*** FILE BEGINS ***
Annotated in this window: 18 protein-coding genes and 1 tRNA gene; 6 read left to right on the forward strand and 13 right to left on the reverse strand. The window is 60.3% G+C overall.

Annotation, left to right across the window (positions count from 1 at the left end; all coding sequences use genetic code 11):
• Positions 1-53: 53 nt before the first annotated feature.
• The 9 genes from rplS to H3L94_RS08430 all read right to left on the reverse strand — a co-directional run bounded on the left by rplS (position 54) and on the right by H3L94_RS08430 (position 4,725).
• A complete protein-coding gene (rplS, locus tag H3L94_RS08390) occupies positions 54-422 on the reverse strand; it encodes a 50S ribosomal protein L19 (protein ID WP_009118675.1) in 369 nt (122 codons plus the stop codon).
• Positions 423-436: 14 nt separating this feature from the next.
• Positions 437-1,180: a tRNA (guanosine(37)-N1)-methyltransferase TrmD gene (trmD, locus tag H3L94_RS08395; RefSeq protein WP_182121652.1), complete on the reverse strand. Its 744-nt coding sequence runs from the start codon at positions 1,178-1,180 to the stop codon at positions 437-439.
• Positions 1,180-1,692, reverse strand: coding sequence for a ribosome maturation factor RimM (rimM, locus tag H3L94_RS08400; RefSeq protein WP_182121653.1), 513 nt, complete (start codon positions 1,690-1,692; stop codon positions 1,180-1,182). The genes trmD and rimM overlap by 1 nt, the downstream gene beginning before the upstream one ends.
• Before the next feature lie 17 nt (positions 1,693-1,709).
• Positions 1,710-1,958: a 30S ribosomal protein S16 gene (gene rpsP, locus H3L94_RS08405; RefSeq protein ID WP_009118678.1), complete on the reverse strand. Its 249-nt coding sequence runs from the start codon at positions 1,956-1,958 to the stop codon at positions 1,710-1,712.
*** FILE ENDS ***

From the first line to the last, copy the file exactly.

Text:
Annotated in this window: 18 protein-coding genes and 1 tRNA gene; 6 read left to right on the forward strand and 13 right to left on the reverse strand. The window is 60.3% G+C overall.

Annotation, left to right across the window (positions count from 1 at the left end; all coding sequences use genetic code 11):
• Positions 1-53: 53 nt before the first annotated feature.
• The 9 genes from rplS to H3L94_RS08430 all read right to left on the reverse strand — a co-directional run bounded on the left by rplS (position 54) and on the right by H3L94_RS08430 (position 4,725).
• A complete protein-coding gene (rplS, locus tag H3L94_RS08390) occupies positions 54-422 on the reverse strand; it encodes a 50S ribosomal protein L19 (protein ID WP_009118675.1) in 369 nt (122 codons plus the stop codon).
• Positions 423-436: 14 nt separating this feature from the next.
• Positions 437-1,180: a tRNA (guanosine(37)-N1)-methyltransferase TrmD gene (trmD, locus tag H3L94_RS08395; RefSeq protein WP_182121652.1), complete on the reverse strand. Its 744-nt coding sequence runs from the start codon at positions 1,178-1,180 to the stop codon at positions 437-439.
• Positions 1,180-1,692, reverse strand: coding sequence for a ribosome maturation factor RimM (rimM, locus tag H3L94_RS08400; RefSeq protein WP_182121653.1), 513 nt, complete (start codon positions 1,690-1,692; stop codon positions 1,180-1,182). The genes trmD and rimM overlap by 1 nt, the downstream gene beginning before the upstream one ends.
• Before the next feature lie 17 nt (positions 1,693-1,709).
• Positions 1,710-1,958: a 30S ribosomal protein S16 gene (gene rpsP, locus H3L94_RS08405; RefSeq protein ID WP_009118678.1), complete on the reverse strand. Its 249-nt coding sequence runs from the start codon at positions 1,956-1,958 to the stop codon at positions 1,710-1,712.